Minnesota Polluation Control Agency logo

Minnesota

Pollution Control Agency

 

 

National Oceanic and Atmospheric Agency logo

National Oceanic and Atmospheric Administration

 

 

Wisconsin DNR logo

Wisconsin

Department of Natural Resources

 

The natural resource trustees at the SLRIDT Site have conducted a natural resource damage assessment, and are now proposing to restore natural resources and related services as described in a Draft Restoration Plan and Environmental Assessment (Draft RP/EA) to complete the NRDAR. The Draft RP/EA accompanies a proposed settlement between the natural resource trustees and the SLRIDT Site Responsible Parties. Under that proposed settlement (https://www.justice.gov/enrd/consent-decree/us-et-al-v-xik-llc-et-al), the trustees would direct $6,476,742 to fund the restoration and enhancement of shallow sheltered embayment habitat at Kingsbury Bay (including recreational access and cultural education opportunities), implement watershed protection along Kingsbury Creek, and restore wild rice in the St. Louis River estuary. These proposed restoration actions are presented as the Preferred Alternative in the Draft RP/EA.

 

The natural resource trustees invite the public to review and comment on the Draft Restoration Plan and Environmental Assessment for the St. Louis River/Interlake/Duluth Tar Site Natural Resources Damage Assessment and Restoration. Below are links to the Draft Restoration Plan and Environmental Assessment.

 

Draft Restoration Plan and Environmental Assessment Adobe PDF icon

 

Appendix A. Fish Study Data - Excel File

 

How to Provide Comments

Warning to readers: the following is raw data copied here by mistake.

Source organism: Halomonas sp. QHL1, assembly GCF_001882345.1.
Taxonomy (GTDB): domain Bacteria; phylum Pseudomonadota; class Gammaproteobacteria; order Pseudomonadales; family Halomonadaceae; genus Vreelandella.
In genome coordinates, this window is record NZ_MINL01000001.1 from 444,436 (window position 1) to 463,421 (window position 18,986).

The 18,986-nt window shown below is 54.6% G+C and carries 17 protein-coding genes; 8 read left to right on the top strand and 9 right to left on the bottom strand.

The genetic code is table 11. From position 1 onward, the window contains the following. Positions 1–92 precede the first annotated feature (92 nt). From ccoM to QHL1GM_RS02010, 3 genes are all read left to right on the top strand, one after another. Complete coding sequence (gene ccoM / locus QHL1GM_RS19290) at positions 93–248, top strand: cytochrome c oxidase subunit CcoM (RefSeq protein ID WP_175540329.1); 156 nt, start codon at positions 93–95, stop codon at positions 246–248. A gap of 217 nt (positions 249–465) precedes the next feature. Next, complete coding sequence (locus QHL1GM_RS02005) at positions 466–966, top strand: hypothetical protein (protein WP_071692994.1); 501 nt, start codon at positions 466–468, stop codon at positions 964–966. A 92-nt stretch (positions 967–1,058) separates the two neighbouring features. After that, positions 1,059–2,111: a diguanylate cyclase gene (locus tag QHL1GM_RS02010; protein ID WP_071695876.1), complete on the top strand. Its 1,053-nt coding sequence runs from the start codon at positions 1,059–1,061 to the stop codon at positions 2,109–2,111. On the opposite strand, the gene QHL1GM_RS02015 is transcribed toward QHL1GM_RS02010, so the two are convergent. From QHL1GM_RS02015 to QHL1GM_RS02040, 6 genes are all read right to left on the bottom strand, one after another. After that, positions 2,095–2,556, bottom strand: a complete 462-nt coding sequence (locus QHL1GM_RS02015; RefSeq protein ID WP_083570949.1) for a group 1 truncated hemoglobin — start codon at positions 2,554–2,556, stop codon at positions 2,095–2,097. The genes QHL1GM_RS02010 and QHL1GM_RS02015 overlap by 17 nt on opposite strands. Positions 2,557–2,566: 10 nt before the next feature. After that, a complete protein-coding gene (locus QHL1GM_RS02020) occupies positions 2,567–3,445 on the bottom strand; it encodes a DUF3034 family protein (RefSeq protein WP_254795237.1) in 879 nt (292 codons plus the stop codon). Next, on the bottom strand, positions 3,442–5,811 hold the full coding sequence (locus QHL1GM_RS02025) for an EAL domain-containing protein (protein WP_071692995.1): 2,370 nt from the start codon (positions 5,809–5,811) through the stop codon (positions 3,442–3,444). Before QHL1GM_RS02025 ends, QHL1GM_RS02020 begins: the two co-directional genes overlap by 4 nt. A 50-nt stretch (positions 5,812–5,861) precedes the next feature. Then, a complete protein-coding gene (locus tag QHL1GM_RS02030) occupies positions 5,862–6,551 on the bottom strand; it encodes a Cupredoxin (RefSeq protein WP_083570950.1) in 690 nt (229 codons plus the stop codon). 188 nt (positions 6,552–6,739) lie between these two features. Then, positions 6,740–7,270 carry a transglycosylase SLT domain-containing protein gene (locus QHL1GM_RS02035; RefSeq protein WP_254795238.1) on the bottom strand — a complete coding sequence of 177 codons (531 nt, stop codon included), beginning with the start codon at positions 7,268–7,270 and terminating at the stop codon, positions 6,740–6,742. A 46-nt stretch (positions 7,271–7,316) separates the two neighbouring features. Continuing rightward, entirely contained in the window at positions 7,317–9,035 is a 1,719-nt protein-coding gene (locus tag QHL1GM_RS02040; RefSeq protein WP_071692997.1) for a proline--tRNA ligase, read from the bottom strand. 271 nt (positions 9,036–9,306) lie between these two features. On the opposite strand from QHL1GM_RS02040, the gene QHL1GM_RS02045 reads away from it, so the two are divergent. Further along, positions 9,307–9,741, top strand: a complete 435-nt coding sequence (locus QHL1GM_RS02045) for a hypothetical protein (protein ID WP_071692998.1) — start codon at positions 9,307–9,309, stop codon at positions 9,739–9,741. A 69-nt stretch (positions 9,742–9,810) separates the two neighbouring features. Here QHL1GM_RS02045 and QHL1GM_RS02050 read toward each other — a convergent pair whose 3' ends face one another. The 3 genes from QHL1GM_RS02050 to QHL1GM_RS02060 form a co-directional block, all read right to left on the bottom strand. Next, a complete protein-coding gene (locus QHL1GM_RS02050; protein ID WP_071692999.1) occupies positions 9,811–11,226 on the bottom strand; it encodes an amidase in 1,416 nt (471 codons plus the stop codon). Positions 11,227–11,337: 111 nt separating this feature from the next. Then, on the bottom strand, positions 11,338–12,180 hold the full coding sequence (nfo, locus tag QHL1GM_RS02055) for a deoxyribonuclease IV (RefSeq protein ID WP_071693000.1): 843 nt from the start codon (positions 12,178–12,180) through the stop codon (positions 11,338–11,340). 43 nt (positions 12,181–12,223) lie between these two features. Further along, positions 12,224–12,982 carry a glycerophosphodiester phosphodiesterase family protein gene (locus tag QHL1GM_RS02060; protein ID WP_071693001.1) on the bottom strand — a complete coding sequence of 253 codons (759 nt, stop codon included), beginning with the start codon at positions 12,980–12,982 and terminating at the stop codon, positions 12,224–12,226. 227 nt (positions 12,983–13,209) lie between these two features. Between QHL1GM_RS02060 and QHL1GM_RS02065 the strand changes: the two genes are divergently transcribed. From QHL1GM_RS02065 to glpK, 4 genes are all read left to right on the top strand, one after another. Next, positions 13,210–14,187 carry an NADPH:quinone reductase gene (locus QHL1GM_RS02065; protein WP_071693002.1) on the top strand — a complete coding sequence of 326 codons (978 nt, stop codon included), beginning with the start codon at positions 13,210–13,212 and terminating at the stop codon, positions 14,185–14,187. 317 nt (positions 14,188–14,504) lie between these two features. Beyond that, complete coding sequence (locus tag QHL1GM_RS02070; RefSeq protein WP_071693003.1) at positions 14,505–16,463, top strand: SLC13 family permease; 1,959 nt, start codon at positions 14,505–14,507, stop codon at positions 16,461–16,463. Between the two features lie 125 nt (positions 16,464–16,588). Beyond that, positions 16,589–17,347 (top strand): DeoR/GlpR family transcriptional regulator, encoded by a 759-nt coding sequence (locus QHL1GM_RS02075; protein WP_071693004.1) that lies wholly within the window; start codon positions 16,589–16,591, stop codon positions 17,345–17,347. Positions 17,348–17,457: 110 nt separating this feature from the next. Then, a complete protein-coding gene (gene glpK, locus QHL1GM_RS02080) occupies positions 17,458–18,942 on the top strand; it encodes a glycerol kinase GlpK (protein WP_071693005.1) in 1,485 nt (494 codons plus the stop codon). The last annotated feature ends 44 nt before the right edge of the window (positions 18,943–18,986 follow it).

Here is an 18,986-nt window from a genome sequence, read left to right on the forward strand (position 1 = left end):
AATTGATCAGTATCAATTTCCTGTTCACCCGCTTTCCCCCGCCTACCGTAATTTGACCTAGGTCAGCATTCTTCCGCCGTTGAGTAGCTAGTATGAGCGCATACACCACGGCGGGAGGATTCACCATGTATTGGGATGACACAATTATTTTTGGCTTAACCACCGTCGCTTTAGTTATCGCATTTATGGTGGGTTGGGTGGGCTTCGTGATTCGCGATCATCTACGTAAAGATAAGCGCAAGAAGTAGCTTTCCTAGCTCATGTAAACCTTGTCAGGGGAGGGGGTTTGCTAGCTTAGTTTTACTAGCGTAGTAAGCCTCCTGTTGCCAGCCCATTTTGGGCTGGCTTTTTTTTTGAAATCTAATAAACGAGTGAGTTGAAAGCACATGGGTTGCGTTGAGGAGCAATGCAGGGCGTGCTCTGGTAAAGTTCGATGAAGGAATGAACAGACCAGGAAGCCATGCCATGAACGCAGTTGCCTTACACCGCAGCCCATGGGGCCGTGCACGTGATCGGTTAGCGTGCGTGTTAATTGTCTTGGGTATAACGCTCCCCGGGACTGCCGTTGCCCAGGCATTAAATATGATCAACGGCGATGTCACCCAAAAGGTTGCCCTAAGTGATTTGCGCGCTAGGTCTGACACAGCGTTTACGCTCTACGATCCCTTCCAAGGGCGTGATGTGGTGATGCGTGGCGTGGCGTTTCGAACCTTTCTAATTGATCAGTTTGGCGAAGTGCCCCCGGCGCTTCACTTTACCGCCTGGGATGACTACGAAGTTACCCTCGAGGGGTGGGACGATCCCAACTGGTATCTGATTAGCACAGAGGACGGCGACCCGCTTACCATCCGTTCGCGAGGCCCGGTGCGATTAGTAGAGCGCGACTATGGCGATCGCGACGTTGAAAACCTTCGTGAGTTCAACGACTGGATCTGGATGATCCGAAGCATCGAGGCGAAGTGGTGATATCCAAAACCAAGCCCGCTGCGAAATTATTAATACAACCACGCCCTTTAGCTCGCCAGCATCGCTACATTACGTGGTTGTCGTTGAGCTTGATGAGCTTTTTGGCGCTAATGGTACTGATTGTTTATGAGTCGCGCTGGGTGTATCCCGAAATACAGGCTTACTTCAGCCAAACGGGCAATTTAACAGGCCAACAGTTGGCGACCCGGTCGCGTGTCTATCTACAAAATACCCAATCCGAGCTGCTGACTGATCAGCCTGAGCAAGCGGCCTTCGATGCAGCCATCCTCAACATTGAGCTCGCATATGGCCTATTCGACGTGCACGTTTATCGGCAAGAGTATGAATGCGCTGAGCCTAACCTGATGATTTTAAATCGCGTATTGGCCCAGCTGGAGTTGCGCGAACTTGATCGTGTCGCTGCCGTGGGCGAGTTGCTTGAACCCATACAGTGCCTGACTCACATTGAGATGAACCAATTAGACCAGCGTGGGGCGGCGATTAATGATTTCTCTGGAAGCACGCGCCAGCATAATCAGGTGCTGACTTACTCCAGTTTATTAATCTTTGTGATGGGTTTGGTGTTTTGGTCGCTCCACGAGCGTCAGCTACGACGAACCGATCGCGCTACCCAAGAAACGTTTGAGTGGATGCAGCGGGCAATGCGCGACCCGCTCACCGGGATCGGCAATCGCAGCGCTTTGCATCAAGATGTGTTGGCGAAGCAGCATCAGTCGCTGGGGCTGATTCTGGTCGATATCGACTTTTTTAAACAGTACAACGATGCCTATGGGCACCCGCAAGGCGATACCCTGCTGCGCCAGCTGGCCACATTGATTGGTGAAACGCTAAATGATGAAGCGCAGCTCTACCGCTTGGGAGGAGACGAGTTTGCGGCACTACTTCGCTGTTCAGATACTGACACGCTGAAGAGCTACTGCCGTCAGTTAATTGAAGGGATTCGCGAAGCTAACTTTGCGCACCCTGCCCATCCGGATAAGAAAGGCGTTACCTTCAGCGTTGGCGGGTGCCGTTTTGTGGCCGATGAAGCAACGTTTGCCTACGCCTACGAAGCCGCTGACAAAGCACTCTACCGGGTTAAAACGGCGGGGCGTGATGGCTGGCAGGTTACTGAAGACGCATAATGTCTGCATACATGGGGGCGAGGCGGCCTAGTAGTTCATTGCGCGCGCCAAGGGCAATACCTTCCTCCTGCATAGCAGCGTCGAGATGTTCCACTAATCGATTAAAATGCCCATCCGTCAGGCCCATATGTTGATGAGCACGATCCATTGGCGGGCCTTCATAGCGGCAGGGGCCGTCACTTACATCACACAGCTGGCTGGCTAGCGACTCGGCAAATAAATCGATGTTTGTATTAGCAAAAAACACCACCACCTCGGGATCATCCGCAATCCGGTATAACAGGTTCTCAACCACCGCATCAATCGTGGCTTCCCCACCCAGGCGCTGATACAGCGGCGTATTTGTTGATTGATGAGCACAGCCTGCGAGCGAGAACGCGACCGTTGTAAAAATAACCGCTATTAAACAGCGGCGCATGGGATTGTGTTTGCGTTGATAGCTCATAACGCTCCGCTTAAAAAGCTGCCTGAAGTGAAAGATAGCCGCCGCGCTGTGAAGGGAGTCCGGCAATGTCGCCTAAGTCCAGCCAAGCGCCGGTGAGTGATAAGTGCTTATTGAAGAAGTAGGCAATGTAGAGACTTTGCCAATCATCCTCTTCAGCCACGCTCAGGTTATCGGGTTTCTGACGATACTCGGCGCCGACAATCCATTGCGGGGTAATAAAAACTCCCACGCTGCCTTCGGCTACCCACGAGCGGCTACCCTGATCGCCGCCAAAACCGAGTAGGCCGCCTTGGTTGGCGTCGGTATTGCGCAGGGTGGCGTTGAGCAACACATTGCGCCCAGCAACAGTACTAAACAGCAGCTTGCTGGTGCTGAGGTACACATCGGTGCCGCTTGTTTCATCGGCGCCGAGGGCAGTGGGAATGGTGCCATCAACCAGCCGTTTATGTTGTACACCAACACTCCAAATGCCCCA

Written comments on the Draft Restoration Plan and Environmental Assessment for the SLRIDT Site should be addressed to Ronald Wieland, Minnesota Department of Natural Resources, and reference “SLRDIT RP/EA” in the subject line. All comments on the RP/EA must be submitted no later than August 6, 2017.  Comments may be submitted either by e-mail or by mail:

 


To submit comments:

Send them to:

By e-mail

Ronald.Wieland@state.mn.us

By mail

Ronald Wieland
Minnesota Department of Natural Resources
500 Lafayette Road North
St. Paul, MN 55155.

 

 

The Executive Summary from the Draft Restoration Plan and Environmental Assessment follows.

 

St. Louis River Interlake Site Natural Resource Damage Assessment and Restoration

Draft Restoration Plan and Environmental Assessment

 

Executive Summary

The purpose of this draft Restoration Plan/Environmental Assessment (RP/EA) is to describe how the Trustees for the St. Louis River Interlake/Duluth Tar (SLRIDT) Natural Resource Damage Assessment and Restoration (NRDAR) – the United States Fish and Wildlife Service, the Bureau of Indian Affairs, the National Oceanic and Atmospheric Administration, the Fond du Lac Band of Lake Superior Chippewa, the 1854 Treaty Authority, the Minnesota Department of Natural Resources, the Minnesota Pollution Control Agency, and the Wisconsin Department of Natural Resources – will utilize funds obtained through resolution of claims for natural resource damages for the restoration of natural resources and services injured by the release of hazardous substances at the SLRIDT Site. Injuries to natural resources in the 93.6-acre Response Action Area (which is the Assessment Area for the purposes of this NRDAR), including surface water, sediment, aquatic invertebrates, aquatic vegetation, fish, birds, and other wildlife, were caused by exposure of those resources primarily to polycyclic aromatic hydrocarbons (PAHs). These injuries resulted in a loss of the ecological and recreational services that Assessment Area resources would otherwise have provided.